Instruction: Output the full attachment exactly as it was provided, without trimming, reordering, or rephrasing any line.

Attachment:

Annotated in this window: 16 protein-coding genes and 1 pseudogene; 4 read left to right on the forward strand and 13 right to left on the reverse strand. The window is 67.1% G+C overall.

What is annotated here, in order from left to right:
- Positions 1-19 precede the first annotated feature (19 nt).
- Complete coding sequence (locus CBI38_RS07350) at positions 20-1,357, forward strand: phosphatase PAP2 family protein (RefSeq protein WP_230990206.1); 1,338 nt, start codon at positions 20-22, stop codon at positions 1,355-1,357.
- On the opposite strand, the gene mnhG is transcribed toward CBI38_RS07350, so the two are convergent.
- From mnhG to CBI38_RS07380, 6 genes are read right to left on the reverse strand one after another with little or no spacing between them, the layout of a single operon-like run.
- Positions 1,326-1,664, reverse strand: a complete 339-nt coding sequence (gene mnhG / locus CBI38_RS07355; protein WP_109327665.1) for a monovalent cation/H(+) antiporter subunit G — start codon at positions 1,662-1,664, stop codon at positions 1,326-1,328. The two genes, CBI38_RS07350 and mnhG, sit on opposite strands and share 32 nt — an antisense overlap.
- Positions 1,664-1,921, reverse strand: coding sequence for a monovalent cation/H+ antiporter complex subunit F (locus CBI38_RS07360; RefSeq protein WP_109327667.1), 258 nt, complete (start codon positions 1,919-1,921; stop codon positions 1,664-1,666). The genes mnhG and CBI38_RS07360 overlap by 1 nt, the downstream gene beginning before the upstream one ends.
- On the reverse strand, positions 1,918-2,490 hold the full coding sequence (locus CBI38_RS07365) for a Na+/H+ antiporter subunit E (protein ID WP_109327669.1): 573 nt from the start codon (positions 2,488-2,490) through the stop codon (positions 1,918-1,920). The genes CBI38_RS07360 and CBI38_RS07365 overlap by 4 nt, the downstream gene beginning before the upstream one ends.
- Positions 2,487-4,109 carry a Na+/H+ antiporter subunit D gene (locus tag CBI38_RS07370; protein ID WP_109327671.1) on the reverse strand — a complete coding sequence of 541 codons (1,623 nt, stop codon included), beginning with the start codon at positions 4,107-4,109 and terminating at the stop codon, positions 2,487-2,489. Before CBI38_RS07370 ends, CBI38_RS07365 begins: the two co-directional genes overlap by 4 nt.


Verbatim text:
Annotated in this window: 16 protein-coding genes and 1 pseudogene; 4 read left to right on the forward strand and 13 right to left on the reverse strand. The window is 67.1% G+C overall.

What is annotated here, in order from left to right:
- Positions 1-19 precede the first annotated feature (19 nt).
- Complete coding sequence (locus CBI38_RS07350) at positions 20-1,357, forward strand: phosphatase PAP2 family protein (RefSeq protein WP_230990206.1); 1,338 nt, start codon at positions 20-22, stop codon at positions 1,355-1,357.
- On the opposite strand, the gene mnhG is transcribed toward CBI38_RS07350, so the two are convergent.
- From mnhG to CBI38_RS07380, 6 genes are read right to left on the reverse strand one after another with little or no spacing between them, the layout of a single operon-like run.
- Positions 1,326-1,664, reverse strand: a complete 339-nt coding sequence (gene mnhG / locus CBI38_RS07355; protein WP_109327665.1) for a monovalent cation/H(+) antiporter subunit G — start codon at positions 1,662-1,664, stop codon at positions 1,326-1,328. The two genes, CBI38_RS07350 and mnhG, sit on opposite strands and share 32 nt — an antisense overlap.
- Positions 1,664-1,921, reverse strand: coding sequence for a monovalent cation/H+ antiporter complex subunit F (locus CBI38_RS07360; RefSeq protein WP_109327667.1), 258 nt, complete (start codon positions 1,919-1,921; stop codon positions 1,664-1,666). The genes mnhG and CBI38_RS07360 overlap by 1 nt, the downstream gene beginning before the upstream one ends.
- On the reverse strand, positions 1,918-2,490 hold the full coding sequence (locus CBI38_RS07365) for a Na+/H+ antiporter subunit E (protein ID WP_109327669.1): 573 nt from the start codon (positions 2,488-2,490) through the stop codon (positions 1,918-1,920). The genes CBI38_RS07360 and CBI38_RS07365 overlap by 4 nt, the downstream gene beginning before the upstream one ends.
- Positions 2,487-4,109 carry a Na+/H+ antiporter subunit D gene (locus tag CBI38_RS07370; protein ID WP_109327671.1) on the reverse strand — a complete coding sequence of 541 codons (1,623 nt, stop codon included), beginning with the start codon at positions 4,107-4,109 and terminating at the stop codon, positions 2,487-2,489. Before CBI38_RS07370 ends, CBI38_RS07365 begins: the two co-directional genes overlap by 4 nt.